MEI’s Mr Tomba said there are no winners in the year-long crisis.

Falling oil prices have hurt countries in the Middle East and, although Qatar has been able to withstand the effects of the boycott so far, the extra costs are a burden.

“The whole Middle East is struggling. The economy is going down, people are leaving, businesses are closing. It’s a bad situation for everyone,” he said.

But there are few signs that the crisis will simmer down despite it having damaged the economies across the Gulf. The stand-off appears to have only deepened the rivalry for dominance.

Saudi Arabia, the largest Gulf country, reportedly is mulling over a plan to dig a canal along the length of its land border with Qatar, effectively cutting it off and turning it into an island. Saudi media has reported that Riyadh is planning to build a new military base and a facility for nuclear waste there.

Mr Sheikh Saif, however, has dismissed the proposal as a “funny story”, and one of “the random things they have been doing throughout this crisis”.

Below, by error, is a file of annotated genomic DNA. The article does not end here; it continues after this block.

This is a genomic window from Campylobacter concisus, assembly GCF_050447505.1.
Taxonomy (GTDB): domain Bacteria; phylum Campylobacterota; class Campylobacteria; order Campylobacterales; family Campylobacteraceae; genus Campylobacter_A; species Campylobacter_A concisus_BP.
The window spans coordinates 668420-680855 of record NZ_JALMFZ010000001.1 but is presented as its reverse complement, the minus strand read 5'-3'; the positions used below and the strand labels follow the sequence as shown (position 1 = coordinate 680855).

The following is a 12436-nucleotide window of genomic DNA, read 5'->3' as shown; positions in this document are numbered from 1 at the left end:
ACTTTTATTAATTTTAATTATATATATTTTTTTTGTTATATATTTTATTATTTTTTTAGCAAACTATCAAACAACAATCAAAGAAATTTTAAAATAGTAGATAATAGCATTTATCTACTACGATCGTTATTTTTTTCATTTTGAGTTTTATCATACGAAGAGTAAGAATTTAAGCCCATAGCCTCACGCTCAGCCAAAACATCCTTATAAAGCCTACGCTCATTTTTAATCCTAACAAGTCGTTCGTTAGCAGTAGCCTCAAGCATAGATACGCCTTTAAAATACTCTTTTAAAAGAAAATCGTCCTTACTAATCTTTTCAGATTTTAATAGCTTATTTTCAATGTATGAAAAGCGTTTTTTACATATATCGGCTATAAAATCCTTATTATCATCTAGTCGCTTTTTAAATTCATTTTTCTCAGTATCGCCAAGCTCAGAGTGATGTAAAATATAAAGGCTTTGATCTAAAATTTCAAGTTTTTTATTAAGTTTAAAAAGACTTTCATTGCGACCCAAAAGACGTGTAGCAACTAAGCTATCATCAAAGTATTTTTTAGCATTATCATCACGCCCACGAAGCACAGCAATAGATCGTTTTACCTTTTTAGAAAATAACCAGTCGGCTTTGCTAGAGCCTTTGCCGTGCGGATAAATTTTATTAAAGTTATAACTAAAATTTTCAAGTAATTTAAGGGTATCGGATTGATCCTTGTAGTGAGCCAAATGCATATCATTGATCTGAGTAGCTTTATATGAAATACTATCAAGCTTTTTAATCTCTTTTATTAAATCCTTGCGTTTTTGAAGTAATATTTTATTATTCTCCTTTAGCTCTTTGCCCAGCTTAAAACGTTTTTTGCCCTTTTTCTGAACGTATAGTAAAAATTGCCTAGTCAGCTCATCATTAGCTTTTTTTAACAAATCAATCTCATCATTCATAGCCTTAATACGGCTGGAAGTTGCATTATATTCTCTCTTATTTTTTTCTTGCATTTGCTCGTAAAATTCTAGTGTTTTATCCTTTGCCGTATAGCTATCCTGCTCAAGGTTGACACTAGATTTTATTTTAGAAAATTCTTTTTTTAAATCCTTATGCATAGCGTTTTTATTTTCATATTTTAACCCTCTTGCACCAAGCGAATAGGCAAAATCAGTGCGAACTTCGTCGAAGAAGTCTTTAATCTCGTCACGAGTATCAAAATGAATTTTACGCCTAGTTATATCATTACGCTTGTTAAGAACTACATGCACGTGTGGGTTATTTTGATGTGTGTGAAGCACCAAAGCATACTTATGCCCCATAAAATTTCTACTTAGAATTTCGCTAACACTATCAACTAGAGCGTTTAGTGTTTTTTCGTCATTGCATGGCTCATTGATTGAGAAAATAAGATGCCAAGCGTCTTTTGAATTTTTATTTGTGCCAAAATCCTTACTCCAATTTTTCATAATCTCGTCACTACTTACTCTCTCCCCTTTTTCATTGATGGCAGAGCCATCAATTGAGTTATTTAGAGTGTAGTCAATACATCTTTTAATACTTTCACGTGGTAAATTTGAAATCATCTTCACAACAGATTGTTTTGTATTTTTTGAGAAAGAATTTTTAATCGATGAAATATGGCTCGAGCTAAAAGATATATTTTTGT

But ordinary citizens remain hopeful of a reconciliation.

Over fruit juice and shisha at the old Souq Waqif market, cousins Nasser Al-Naimi and Rashid Al-Naimi said the boycott has made them more adventurous as they now go on holiday to other countries and get to sample international foods.

“In Oman, I met a Saudi guy who said, ‘We are sorry about what happened, you are our brothers’. This is politics, normal people have nothing against you,” said Mr Nasser.

But being separated from their loved ones remains a sore point for mixed-nationality families. Mr Rashid said: “I have family in Saudi Arabia, in Bahrain, and friends in Dubai, Kuwait. We are all in the same one family. I wish to meet them this Eid but I cannot go there.”

This article was originally published on the following websites :

معتز الخياط , #معتزالخياط , #معتز_الخياط
Moutaz Al Khayyat, #moutazalkhayyat , #moutaz_al_khayyat